Carlos Figueiredo, President of the UVU Brazilian Club, organized a Brazilian culture night with the help of the International Student Council in the hopes of introducing Brazilian culture to the students of UVU, Jan 20.
The event consisted of free Brazilian appetizers and desserts such as delicious chocolate balls called brigadeiros and sweet coconut infused goodies called beijinhos-which translates to “little kisses”. Other popular foods served were the cheese balls, often found at Tucanos, and the teardrop-shaped appetizers called coxinhas that consisted of shredded chicken covered in dough that was battered and fried, in other words, deliciousness.
The evening included performances showcasing Brazilian culture such as popular songs like “Tico-Tico no Fubá” which many of us may recognize as one of the songs played in Walt Disney’s animated movie, The Three Caballeros (AKA Los Tres Caballeros).
Other aspects of the performances included a fashion show to demonstrate not only traditional Brazilian clothing, such as the clothing worn during Brazilian folk dancing, but they also featured traditional outfits common to other countries including Japan, Italy, and a couple countries in Africa.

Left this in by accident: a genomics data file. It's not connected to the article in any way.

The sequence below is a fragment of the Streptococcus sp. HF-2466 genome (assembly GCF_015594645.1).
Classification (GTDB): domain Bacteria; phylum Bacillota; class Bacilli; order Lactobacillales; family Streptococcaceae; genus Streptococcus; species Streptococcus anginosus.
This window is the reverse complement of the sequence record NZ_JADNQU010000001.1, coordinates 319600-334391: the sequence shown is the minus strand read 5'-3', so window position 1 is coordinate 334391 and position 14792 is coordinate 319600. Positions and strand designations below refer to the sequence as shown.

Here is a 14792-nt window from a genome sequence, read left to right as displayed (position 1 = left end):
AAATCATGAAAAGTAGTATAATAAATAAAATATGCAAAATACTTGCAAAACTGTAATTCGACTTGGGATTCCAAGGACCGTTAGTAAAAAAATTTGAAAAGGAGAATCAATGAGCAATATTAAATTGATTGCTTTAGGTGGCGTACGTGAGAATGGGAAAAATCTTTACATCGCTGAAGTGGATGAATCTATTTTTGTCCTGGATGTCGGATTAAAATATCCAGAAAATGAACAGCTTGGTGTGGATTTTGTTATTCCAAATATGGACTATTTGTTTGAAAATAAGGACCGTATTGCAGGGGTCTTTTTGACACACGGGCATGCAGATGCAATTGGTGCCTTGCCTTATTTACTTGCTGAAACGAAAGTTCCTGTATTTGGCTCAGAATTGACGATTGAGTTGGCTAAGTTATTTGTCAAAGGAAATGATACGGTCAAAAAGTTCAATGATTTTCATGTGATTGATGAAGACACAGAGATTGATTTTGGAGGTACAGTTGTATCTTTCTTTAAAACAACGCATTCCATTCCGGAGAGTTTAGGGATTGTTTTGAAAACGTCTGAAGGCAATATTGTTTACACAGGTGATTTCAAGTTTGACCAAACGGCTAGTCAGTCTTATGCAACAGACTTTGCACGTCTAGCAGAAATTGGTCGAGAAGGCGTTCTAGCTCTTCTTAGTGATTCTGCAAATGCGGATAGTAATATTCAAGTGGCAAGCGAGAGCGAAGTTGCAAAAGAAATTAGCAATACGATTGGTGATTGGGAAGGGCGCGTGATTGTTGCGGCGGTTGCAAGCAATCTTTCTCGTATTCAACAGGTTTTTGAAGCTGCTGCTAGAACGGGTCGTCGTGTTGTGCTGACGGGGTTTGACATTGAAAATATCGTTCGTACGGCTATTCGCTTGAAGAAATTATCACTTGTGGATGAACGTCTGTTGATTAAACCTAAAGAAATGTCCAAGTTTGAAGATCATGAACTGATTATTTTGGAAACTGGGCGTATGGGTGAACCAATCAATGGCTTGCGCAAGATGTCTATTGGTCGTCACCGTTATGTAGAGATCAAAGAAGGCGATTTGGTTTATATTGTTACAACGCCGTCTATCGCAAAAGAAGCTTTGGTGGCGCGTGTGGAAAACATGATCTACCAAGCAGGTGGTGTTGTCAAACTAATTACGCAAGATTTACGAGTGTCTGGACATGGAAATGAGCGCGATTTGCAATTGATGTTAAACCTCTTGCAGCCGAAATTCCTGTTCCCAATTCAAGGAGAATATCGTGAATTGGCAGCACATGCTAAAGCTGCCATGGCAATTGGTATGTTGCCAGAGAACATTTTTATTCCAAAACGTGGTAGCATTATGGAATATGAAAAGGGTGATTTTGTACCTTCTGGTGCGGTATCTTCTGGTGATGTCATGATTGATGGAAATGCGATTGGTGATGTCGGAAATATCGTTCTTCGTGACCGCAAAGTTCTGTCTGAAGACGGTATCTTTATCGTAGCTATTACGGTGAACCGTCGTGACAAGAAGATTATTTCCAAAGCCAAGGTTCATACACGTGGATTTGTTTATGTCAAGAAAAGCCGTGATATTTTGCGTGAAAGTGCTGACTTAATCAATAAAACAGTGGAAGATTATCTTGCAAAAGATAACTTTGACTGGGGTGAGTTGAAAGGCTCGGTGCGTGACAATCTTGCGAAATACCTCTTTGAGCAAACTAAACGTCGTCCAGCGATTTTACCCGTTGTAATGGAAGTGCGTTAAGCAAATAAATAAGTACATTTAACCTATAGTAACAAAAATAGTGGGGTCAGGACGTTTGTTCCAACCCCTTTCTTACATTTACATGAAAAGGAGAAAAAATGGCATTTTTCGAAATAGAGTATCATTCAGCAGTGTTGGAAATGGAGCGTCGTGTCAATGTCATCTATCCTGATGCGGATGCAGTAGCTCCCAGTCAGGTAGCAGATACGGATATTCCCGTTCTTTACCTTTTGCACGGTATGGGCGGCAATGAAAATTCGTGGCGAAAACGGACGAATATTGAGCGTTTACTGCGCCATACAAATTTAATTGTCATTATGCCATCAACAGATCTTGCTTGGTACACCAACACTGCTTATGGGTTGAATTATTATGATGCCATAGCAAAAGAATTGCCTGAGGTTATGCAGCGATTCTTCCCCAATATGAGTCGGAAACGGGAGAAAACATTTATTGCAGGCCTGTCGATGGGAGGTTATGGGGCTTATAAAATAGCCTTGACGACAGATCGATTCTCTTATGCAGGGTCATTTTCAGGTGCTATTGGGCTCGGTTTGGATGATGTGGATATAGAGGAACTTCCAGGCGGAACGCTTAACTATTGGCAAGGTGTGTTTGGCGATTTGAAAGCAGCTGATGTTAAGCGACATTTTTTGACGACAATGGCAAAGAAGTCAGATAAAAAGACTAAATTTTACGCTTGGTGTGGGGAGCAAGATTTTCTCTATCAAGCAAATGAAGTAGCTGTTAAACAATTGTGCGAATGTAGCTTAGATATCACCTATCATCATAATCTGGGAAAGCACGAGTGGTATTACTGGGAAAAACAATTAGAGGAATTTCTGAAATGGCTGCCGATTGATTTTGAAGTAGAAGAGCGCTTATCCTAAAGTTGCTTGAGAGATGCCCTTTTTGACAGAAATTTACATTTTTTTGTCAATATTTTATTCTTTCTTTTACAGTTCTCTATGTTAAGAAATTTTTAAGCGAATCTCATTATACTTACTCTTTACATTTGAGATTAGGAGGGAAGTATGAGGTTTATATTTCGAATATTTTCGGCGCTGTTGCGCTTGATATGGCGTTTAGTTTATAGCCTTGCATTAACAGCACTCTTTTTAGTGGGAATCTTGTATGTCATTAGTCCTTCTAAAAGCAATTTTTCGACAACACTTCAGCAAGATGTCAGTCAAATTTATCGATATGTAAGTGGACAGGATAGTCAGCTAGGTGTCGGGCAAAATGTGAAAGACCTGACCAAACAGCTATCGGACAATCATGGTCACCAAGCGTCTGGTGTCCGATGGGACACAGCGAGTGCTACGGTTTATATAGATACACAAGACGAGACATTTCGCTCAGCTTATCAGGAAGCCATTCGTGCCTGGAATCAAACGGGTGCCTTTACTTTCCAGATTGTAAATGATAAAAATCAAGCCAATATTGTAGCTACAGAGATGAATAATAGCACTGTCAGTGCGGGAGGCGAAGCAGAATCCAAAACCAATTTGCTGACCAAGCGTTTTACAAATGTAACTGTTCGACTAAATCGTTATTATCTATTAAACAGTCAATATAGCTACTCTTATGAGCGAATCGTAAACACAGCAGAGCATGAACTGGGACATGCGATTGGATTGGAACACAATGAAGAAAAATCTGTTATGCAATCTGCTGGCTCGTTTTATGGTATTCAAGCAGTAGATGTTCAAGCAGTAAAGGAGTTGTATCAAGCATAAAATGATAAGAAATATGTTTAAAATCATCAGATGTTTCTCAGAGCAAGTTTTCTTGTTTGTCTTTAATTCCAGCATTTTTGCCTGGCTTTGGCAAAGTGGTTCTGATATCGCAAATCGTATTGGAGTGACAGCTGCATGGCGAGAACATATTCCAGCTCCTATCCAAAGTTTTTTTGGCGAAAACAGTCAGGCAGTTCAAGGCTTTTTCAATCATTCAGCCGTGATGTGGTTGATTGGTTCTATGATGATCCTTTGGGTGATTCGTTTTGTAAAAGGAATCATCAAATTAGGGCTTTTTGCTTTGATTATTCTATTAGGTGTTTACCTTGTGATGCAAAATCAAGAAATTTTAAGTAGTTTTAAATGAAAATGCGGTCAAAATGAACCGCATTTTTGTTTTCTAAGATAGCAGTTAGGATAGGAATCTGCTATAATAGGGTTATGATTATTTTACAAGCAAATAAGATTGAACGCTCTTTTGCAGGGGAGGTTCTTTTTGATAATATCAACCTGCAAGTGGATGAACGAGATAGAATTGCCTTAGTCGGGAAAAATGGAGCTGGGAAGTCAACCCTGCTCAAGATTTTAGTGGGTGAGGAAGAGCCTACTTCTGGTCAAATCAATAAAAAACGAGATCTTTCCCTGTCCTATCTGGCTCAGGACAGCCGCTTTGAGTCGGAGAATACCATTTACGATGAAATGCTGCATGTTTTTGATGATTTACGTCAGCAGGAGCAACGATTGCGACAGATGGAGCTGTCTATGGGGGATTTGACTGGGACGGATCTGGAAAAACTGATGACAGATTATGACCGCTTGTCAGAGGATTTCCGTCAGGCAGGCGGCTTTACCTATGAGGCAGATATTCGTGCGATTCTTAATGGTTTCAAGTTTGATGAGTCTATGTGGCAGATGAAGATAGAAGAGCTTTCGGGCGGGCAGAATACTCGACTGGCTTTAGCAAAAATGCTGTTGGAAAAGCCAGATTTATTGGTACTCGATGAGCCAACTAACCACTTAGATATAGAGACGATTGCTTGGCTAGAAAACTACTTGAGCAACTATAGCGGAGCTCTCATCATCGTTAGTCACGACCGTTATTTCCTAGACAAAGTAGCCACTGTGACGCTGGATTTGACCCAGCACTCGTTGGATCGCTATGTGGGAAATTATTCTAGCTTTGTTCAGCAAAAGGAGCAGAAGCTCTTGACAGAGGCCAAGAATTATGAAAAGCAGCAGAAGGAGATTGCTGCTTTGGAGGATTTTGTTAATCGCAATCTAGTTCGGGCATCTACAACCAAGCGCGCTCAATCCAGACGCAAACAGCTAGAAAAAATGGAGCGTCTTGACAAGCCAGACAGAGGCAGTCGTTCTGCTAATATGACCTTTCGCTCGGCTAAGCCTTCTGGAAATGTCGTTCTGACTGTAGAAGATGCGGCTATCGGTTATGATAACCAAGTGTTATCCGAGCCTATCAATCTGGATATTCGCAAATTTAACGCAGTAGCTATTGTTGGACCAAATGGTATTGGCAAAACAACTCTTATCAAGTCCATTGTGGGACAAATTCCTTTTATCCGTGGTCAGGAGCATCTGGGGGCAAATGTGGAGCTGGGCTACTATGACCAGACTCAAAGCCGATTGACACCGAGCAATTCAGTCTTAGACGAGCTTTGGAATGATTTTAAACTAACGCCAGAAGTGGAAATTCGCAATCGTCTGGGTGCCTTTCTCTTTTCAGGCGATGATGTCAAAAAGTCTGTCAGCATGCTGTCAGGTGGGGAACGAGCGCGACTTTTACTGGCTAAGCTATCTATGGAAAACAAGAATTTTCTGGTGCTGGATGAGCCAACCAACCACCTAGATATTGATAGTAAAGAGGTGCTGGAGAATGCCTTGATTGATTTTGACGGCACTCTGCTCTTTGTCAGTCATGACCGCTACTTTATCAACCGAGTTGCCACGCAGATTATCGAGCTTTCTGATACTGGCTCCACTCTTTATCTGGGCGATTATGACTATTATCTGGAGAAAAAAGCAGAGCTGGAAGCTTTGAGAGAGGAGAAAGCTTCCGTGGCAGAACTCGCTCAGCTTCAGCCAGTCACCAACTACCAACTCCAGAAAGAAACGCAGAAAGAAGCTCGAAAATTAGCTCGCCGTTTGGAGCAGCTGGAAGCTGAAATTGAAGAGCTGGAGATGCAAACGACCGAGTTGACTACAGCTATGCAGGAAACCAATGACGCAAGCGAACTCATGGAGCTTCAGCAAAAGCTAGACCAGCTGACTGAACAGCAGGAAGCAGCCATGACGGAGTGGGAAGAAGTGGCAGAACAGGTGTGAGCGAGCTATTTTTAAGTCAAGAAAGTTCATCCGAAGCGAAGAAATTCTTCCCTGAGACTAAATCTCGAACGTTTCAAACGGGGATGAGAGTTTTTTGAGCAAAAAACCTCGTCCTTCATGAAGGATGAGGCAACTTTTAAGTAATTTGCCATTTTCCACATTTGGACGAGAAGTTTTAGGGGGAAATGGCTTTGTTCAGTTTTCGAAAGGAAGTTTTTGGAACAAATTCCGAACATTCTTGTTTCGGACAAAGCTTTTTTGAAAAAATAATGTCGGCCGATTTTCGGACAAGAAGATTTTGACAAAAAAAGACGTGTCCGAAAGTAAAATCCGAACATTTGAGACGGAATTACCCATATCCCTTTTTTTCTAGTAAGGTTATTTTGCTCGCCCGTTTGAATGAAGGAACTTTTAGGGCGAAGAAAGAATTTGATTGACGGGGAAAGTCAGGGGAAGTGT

One of the highlights of the night was the martial arts dance performed by Utah Valley Capoeira, Orem’s local Capoeira martial arts school. The hosts kindly informed the audience of how the Capoeira was “a martial art form that combined elements of fight dancing and music that was created by the slaves as a way to practice martial arts without being discovered.”
Finally, the last performance of the night consisted of the Brazilian folk dance Carimbó, which was performed by the non-profit organization, Aquarela do Brasil. The director of the group, Ana Halsey, discussed the group’s main motivations to perform.
“[Our] primary goal is to preserve the history, art and culture of Brazil,” Halsey said. “The group promotes cultural diversity through the art of Brazilian dance. It is our hope to entertain, enlighten and share with the general public the traditions of Brazil.”
Carlos Figueiredo, who is also a member of the group, explained some background on the dance by discussing its origins as coming from the state of Pará, Brazil.
“The first inhabitants of Pará, the Tupinambas Indians, would use hollow wood and animal leather to make drums. In the Tupi language,” Figueiredo said, “‘Curimbó’, meant hollow stick that produces sound. From the sounds of the curimbó drum, the natives invented the most popular dance of Pará–the Carimbó.”
After all the performances had finished and the raffle prizes were delivered, there was only one thing left to do to make the event a true Brazilian party: dance. For the reset of the evening, DJ Azuquita blasted a mix of Brazilian folk and modern music and invited the excited crowd to happily dance the night away.